A new programming language named Xtend has been recently launched by the Eclipse Foundation. This language is intended to address the shortcomings of Eclipse Java but without replacing it. The purpose of Xtend is to add more features and make Java more convenient and readable for the developers and encourage them not to find other alternatives to the Eclipse Java. In certain situations where Java fails to deliver suitable solutions, Xtend can be used to offer right kind of solutions.

Xtend can be taken as a set of plugins for already installed Java Development Tools (JDT). The features of Xtend easily comply with readable Java code and it supports several important features of Eclipse Java IDE such as content assistance, rename factoring and syntax coloring etc.

Xtend maintains static typing of Eclipse Java, but also creates “type inference”. This way the program reduces the amount of redundancy in the Java code. Thus, the concerns and issues related to the Java file’s technical redundancy can be addressed to a large extent using Xtend.

There are several important features that Xtend can add to the Eclipse Java programming. These features include Switch expression, Template expressions and several Extension methods. In the Eclipse environment, Xtend’s library exists as a thin layer over the JDK. This interacts with the Java code in the same manner it interacts with the Xtend code.” Using Java you can call the Xtend code.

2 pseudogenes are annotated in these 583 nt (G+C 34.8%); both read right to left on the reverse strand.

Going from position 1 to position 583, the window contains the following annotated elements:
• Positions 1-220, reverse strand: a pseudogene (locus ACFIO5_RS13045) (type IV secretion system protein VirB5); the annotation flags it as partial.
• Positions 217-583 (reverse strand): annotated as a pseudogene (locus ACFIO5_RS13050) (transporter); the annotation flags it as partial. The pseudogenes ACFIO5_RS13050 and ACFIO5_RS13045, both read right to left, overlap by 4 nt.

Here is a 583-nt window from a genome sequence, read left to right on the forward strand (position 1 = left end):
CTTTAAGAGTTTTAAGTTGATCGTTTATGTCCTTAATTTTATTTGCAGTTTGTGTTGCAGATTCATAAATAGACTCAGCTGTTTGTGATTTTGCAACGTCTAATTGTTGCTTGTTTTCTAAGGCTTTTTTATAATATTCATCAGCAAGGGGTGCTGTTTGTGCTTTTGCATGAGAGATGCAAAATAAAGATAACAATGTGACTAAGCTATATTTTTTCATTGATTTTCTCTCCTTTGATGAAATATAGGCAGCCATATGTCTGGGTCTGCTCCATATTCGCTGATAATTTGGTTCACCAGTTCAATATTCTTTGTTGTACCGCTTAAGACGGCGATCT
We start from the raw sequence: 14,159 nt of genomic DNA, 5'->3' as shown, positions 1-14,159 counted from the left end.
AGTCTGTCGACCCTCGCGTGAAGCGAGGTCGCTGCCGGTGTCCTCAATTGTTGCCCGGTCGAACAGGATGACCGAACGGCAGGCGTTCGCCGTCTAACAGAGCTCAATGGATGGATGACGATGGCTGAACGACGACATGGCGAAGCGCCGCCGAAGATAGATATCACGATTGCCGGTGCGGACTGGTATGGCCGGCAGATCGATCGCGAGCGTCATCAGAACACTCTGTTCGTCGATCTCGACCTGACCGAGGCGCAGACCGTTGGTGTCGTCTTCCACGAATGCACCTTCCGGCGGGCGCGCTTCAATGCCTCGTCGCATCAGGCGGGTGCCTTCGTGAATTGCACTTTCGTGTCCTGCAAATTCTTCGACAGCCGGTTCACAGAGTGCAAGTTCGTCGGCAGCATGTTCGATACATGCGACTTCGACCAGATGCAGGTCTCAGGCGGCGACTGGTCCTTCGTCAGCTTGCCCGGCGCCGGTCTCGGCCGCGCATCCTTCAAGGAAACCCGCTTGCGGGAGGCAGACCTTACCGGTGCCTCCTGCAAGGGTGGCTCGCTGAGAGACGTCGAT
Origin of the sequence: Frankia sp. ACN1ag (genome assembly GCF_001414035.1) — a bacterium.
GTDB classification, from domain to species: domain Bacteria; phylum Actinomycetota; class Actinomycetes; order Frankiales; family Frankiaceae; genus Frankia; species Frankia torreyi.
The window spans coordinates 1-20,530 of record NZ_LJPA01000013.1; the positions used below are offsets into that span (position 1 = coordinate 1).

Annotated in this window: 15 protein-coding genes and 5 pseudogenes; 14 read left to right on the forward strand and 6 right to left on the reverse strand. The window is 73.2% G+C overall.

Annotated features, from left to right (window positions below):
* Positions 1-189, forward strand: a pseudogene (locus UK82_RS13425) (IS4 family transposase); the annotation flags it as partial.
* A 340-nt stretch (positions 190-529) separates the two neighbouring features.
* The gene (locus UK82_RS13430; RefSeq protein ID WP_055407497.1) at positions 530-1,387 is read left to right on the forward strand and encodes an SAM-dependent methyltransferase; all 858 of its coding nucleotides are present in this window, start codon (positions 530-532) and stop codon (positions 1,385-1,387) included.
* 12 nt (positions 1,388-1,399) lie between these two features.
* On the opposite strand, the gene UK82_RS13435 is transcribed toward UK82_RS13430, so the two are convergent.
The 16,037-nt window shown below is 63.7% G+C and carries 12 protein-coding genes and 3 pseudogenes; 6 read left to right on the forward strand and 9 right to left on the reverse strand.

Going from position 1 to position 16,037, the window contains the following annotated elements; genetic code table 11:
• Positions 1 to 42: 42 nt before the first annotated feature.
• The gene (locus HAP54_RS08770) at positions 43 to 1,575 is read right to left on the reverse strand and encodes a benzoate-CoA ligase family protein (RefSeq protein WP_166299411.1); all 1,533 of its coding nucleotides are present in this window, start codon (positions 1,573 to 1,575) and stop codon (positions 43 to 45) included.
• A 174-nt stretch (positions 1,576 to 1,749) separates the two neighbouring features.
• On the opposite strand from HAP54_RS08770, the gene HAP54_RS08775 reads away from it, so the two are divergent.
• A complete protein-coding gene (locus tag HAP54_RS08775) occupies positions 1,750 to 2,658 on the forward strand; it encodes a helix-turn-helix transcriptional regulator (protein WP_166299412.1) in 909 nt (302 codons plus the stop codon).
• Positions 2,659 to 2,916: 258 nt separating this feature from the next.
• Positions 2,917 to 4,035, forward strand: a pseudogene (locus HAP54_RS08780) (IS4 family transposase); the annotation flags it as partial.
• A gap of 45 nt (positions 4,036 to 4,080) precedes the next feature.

Now, here are some basic tips for using Xtend:

1. Addition of new files to the project

If you want to add new class to the Eclipse Java project using Xtend, you can go to File->New->Class. The New Class Dialog box will open before you. Using this dialog, you can also select a few specific properties for the class. You can fill in the particular info for your class and click on Finish and the features of your class will be defined.

2. Building of new project

In order to compile the.java files into.class files, you can go to Project->Build All. After that, you can Build Projects and can compile those.java files only that haven’t been compiled so far.

3. Running your program

For running your program, it’s essential that your code has been compiled without errors. Thereafter you can click Run->Run… or click on the button that appears like the ‘Play’ button of common audio/video programs. Then select the Java Application and then click on New. Then you will get an opportunity to select the class’s main() to be used as a starting point of your program. Eclipse Java will automatically and effectively filter out those classes that are without a main(). You can also have an opportunity to specify any arguments that you wish to pass to main(). Thereafter you are ready to hit the Run button and the project will start running.

4. Debugging your program

Debugging is an important aspect of developing, modifying and deploying your apps. In order to debug your program, you can click on Run->Debug…. A dialog box will pop up which is very similar to the one that you used while running the program. Now when you will click on Debug, your program will start running. You can stop the debugging process any time you wish by clicking Run->Terminate. If the debugging is completed, you cannot terminate the program from running.

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Wednesday, Feb 1, 2023